On May 11, 2016, however, the U.S. Court of Appeals for the Federal Circuit reversed the Board. Since Congress expanded the definition of “employee” in 1990 to include excepted service employees, the Federal Circuit has decided three cases in which agencies have taken actions against employees and argued they could not appeal. In the first case, Todd v. Merit Systems Protection Board, the court agreed that Todd could not appeal the reduction in his salary, but that was because the statute under which he was hired provided that “the employment relationship may be fixed without regard to the Civil Service Act and . . . [sections] 7511, 7512, and 7701 of title 5.” 5 U.S.C. sections 7511, 7512, and 7701 define “employee” and the protections available to employees, including the right to appeal.
In the second case, King v. Briggs, an employee was fired and the agency argued she was not entitled to appeal, citing Todd. In Briggs, the statute said Ms. Briggs could be appointed “without regard to the provisions of Title 5 governing appointments in the competitive service, or the provisions of chapter 51 and subchapter III of chapter 53 of such title relating to classification and General Schedule pay rates.” Unlike the statute in Todd, the statute in Briggs said nothing about her removal or appeal rights. The court held that this difference was critical and that she was entitled to appeal her removal to the Board.
In the third case, Bennett v. Merit Systems Protection Board, a Department of Veterans Affairs employee was fired and was denied the right to appeal to the Board. She pointed to the decision in Briggs and argued she should have that right. The statute under which Ms. Bennett was appointed, however, said that she could be “appointed, compensated from funds of the Service, and removed by the Secretary without regard to the provisions of title 5 governing appointments.” The court held that this statute, as with the statute in Todd but unlike the statute in Briggs specifically provided for removal of the employee without the appeal rights to which she was otherwise entitled.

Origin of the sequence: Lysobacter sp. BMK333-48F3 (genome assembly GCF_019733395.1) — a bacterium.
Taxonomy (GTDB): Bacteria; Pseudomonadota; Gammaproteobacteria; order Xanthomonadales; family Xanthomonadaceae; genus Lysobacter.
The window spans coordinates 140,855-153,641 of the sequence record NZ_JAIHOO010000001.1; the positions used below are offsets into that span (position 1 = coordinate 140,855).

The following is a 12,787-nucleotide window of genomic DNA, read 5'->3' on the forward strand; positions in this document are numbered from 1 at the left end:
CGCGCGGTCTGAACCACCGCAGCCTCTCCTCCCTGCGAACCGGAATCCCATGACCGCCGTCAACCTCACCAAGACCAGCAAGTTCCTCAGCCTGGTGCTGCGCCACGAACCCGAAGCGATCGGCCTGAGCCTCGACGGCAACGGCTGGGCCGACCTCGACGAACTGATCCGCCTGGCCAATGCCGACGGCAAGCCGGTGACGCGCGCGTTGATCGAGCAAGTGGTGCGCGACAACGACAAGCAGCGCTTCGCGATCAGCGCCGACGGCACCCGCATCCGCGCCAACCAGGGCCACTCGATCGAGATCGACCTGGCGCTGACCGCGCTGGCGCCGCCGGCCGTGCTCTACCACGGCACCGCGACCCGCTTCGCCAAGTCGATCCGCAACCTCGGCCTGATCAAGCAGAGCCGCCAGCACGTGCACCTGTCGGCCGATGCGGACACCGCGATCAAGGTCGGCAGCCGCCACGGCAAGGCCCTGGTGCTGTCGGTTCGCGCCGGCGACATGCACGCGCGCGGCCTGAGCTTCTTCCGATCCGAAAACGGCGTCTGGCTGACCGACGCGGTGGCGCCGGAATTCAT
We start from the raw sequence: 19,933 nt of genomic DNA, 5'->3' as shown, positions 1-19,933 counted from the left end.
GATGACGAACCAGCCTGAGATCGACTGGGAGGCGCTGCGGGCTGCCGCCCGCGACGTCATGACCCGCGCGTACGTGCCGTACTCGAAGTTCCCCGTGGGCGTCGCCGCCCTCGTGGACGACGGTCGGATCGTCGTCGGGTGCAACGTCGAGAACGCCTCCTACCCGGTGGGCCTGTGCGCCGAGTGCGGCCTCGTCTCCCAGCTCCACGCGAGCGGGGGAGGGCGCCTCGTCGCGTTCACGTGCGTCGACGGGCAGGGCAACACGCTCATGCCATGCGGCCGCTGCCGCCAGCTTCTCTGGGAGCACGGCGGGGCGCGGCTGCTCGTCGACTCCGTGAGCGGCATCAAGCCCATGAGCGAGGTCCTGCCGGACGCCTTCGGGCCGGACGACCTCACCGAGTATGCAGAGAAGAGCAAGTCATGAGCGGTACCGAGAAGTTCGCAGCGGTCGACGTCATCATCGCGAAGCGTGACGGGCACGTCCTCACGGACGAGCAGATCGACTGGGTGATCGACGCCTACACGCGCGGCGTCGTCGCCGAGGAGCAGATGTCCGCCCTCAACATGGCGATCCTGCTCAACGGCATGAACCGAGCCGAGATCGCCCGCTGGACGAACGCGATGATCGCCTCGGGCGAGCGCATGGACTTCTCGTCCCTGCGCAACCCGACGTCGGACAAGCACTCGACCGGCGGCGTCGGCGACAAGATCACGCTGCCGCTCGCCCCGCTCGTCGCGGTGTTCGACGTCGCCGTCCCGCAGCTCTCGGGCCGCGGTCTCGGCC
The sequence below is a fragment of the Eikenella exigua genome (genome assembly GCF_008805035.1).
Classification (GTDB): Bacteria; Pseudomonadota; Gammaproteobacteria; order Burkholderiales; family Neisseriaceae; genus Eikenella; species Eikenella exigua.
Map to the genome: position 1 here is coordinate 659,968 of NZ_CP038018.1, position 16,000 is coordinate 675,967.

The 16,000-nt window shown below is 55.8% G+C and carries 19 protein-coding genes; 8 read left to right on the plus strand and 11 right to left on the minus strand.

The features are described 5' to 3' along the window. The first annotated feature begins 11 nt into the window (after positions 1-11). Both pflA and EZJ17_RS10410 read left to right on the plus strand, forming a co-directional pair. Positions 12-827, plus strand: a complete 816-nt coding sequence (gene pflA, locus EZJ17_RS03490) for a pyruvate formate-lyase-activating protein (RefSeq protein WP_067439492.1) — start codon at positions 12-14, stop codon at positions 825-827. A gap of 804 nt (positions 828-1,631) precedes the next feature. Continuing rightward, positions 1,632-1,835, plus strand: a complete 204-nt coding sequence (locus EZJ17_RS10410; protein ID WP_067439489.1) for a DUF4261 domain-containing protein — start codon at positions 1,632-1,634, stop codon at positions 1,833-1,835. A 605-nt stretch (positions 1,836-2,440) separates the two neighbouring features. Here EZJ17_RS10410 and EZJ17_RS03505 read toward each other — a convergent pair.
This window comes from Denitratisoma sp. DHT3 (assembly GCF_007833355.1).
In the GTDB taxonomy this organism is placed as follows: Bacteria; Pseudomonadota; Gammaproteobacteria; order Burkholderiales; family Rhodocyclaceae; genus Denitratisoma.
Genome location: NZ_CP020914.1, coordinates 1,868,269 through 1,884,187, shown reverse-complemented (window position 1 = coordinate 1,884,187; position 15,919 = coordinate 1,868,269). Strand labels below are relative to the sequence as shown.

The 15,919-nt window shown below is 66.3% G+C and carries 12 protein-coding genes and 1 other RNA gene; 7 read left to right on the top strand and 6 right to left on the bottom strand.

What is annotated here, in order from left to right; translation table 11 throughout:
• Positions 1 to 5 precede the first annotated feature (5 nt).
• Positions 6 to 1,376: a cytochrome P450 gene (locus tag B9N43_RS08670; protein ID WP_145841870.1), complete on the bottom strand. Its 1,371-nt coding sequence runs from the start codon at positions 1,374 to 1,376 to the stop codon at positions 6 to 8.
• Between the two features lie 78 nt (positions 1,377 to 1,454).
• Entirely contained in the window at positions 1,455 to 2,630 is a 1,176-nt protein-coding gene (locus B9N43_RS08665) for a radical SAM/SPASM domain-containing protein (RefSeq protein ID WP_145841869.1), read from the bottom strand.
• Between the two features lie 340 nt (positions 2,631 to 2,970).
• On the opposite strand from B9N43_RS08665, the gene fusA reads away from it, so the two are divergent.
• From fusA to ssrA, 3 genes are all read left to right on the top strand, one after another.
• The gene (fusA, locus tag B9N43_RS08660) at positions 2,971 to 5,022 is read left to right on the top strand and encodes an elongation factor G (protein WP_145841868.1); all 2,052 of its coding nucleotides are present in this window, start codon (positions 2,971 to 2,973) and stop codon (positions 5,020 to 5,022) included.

Reviewing those cases, the court held that the statute under which Dr. Lal was appointed, which said merely that she could be “appointed with regard to the civil service laws”, could not preclude her right to appeal her removal because Congress said nothing about removal in the statute. The court sent Dr. Lal’s appeal back to the MSPB, where she will be able to argue that she was denied basic due process.
While the court’s decision in Dr. Lal’s case involves 42 U.S.C. § 209(f), there is no reason to believe that the decision applies any differently to employees appointed under § 209(g). According to a Government Accountability Office Report (look on p. 11), “In 2010, 25% of all NIH employees were Title 42 employees, while 10% of CDC employees and 6% of FDA employees were Title 42. NIH relied on Title 42 authority for a substantial portion – 44% its total research and clinical practitioner workforce.”
Recognizing the government’s need to recruit scientists with specialized knowledge and skills, Congress opened a way for HHS to hire the world’s best scientists at competitive salaries. This worthwhile purpose is not served by permitting HHS to fire these scientists and physicians without the civil service protections normally allowed to tenured federal employees. The Federal Circuit made the right decision in holding that Dr. Lal, and the thousands of other HHS scientists, have the same appeal rights as other federal employees. Public health will be served by retaining those specialists who would otherwise be fired for arbitrary or erroneous reasons.
Note: Mr. Chuzi is the attorney who represented Dr. Lal in her appeal to the Federal Circuit.